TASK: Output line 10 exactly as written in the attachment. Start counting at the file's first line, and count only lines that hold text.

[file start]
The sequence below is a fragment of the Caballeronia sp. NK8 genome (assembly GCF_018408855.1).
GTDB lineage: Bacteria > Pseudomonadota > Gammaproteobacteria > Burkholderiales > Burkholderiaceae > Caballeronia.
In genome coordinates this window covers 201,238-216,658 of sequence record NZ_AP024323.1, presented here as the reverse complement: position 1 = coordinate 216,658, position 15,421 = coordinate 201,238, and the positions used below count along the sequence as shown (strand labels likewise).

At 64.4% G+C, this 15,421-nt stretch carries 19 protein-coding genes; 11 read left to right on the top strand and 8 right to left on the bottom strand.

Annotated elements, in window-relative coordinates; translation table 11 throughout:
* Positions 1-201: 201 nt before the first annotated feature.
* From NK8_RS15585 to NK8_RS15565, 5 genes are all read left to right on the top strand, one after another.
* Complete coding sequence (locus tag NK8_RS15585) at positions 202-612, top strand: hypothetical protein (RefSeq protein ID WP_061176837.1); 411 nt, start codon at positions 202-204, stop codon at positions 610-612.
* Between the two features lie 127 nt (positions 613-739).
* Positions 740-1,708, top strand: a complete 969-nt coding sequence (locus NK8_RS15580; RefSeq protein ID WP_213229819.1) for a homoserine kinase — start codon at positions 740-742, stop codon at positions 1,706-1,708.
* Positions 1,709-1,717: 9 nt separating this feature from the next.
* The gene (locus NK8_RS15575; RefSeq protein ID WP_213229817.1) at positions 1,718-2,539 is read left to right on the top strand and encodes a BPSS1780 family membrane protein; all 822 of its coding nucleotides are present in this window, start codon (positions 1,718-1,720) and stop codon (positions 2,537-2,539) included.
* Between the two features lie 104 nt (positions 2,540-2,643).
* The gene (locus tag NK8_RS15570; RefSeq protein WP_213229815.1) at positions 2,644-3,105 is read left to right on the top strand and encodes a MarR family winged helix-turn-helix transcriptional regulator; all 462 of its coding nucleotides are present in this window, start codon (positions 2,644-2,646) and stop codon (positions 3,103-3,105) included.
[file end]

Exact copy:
* Positions 740-1,708, top strand: a complete 969-nt coding sequence (locus NK8_RS15580; RefSeq protein ID WP_213229819.1) for a homoserine kinase — start codon at positions 740-742, stop codon at positions 1,706-1,708.